Comcast to Roll Out Home-Security Business in Expansion Beyond Cable TV
Comcast Corp. (CMCSA), the largest U.S. cable-television provider, is rolling out a home-security business as it seeks sales growth beyond TV services.
The Philadelphia-based company is starting Xfinity Home Security in seven markets for $39.95 a month. It lets users remotely adjust lights and thermostats, watch cameras, and get e-mail or text alerts when doors and windows are opened and closed. Customers can watch live video of their homes on an Xfinity website or with an Apple Inc. iPad application.
Comcast is expanding in new businesses after losing basic cable-TV customers for at least four years amid competition from phone companies, satellite-TV providers and Internet-video sites. The move into security is a natural step because Comcast already specializes in home installation, said Mitch Bowling, the head of Comcast’s New Businesses unit.
“This is a broadband-based product, and we have one of the largest broadband networks in the country,” Bowling said. “It combines traditional security with our digital products that we’re already putting the home.”
Customers often install cable, broadband and a security system when they move into a home, Bowling said. Research indicates consumers will enjoy the ease of adding home security as one more item on their Comcast bill, he said.
The service lets customers set personalized “rules” that dictate when alerts are sent or when actions are performed. A user can decide to receive a text message when motion detectors activate and can follow up by watching recorded video online from security cameras to see what caused the disturbance.
Comcast tested a version of the home-security service in Houston last year. The expanded package will be available in additional markets including Philadelphia, Jacksonville, Florida, and Nashville, Tennessee. The company plans to expand the service in other markets later on.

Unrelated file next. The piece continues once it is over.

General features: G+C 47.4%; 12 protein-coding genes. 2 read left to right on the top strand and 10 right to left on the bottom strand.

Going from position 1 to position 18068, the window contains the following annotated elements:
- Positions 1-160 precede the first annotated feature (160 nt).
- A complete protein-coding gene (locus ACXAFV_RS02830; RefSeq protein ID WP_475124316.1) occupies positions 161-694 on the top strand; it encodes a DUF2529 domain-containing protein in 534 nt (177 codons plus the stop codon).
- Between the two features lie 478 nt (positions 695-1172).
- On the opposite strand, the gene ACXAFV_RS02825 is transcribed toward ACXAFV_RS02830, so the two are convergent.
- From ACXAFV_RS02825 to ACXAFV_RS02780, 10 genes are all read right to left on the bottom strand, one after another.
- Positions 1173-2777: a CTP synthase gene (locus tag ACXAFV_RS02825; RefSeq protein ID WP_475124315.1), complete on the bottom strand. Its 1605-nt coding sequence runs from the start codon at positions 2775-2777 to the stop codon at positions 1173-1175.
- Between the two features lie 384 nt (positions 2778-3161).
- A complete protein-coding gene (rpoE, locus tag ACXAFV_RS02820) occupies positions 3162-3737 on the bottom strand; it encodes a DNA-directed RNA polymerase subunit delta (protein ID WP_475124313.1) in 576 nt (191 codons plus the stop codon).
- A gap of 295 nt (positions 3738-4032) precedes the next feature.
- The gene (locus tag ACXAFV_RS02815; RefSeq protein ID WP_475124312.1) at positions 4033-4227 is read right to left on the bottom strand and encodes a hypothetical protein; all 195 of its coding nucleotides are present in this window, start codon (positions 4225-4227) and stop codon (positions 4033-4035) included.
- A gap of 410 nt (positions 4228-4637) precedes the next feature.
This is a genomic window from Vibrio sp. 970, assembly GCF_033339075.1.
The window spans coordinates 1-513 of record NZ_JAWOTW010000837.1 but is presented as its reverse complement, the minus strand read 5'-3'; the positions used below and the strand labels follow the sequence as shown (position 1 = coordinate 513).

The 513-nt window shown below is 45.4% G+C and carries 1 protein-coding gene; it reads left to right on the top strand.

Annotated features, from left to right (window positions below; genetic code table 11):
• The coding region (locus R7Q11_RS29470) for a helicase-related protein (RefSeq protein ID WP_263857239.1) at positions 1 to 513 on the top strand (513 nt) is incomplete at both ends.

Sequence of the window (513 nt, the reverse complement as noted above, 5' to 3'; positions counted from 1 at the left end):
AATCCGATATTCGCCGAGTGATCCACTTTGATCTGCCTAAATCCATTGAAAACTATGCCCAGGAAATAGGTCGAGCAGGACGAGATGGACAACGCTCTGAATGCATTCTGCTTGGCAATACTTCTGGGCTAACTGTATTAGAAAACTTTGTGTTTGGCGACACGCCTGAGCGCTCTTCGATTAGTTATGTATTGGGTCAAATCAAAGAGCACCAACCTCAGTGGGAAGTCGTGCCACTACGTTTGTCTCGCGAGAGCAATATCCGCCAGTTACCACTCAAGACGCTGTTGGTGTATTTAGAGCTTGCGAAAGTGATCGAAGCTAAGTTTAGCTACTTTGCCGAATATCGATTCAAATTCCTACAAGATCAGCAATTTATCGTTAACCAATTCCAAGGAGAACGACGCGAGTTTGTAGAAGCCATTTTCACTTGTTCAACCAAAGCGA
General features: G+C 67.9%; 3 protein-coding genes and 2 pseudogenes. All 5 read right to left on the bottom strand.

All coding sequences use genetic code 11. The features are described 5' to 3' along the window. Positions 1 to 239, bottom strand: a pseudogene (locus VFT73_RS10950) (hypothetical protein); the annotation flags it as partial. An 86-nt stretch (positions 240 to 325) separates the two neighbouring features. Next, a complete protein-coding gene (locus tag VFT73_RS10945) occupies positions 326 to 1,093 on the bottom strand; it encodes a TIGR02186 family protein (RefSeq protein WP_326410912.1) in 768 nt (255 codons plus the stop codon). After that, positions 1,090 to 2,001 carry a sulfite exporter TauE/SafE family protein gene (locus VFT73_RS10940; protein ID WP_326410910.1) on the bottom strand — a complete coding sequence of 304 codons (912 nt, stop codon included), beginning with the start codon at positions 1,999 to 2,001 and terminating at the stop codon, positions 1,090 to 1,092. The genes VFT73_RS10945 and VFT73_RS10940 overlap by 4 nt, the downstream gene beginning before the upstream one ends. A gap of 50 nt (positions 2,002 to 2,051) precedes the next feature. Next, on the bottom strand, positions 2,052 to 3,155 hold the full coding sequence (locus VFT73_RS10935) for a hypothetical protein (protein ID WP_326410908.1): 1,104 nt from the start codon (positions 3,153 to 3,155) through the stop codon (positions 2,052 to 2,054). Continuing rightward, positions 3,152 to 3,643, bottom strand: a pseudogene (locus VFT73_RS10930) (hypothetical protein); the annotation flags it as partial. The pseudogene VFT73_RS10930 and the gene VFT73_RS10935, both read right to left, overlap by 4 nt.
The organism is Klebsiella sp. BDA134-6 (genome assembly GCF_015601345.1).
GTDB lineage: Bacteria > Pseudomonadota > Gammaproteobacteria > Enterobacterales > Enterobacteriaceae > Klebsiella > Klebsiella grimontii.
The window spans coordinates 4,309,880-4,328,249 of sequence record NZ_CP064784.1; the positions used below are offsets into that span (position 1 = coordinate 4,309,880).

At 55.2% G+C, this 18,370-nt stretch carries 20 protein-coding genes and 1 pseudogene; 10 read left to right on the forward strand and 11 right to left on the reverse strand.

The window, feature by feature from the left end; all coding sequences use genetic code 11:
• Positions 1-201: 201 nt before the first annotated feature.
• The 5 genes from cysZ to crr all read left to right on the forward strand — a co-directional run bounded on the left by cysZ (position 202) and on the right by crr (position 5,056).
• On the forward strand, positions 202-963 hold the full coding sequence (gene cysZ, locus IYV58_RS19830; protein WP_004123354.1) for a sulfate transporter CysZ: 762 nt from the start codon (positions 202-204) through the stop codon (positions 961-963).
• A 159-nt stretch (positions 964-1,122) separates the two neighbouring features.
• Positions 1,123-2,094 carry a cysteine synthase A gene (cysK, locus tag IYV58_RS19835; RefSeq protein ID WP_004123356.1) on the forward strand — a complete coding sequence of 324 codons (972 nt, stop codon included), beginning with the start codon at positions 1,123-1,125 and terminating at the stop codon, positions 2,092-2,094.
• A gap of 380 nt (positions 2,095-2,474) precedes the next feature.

The security business is a relatively small step in Comcast’s expansion beyond cable. In January, it completed the purchase of a majority stake in NBC Universal to gain programming revenue. Comcast today said NBC Universal will pay $4.38 billion to retain the U.S. television rights for the Olympics through 2020, outbidding Walt Disney Co. and News Corp.
Comcast’s cable business lost 757,000 video customers last year and 39,000 last quarter. The unit had $9.08 billion in revenue last quarter, accounting for 75 percent of total sales.
Bowling, who started the New Businesses division in 2009, wouldn’t give a specific profit or revenue estimate for home security because “it’s still so new.”
Comcast rose 10 cents to $24.02 at 4 p.m. New York time in Nasdaq Stock Market trading. The shares have gained 9.3 percent this year.
To contact the reporter on this story: Alex Sherman in New York at firstname.lastname@example.org
To contact the editor responsible for this story: Peter Elstrom at email@example.com
Bloomberg moderates all comments. Comments that are abusive or off-topic will not be posted to the site. Excessively long comments may be moderated as well. Bloomberg cannot facilitate requests to remove comments or explain individual moderation decisions.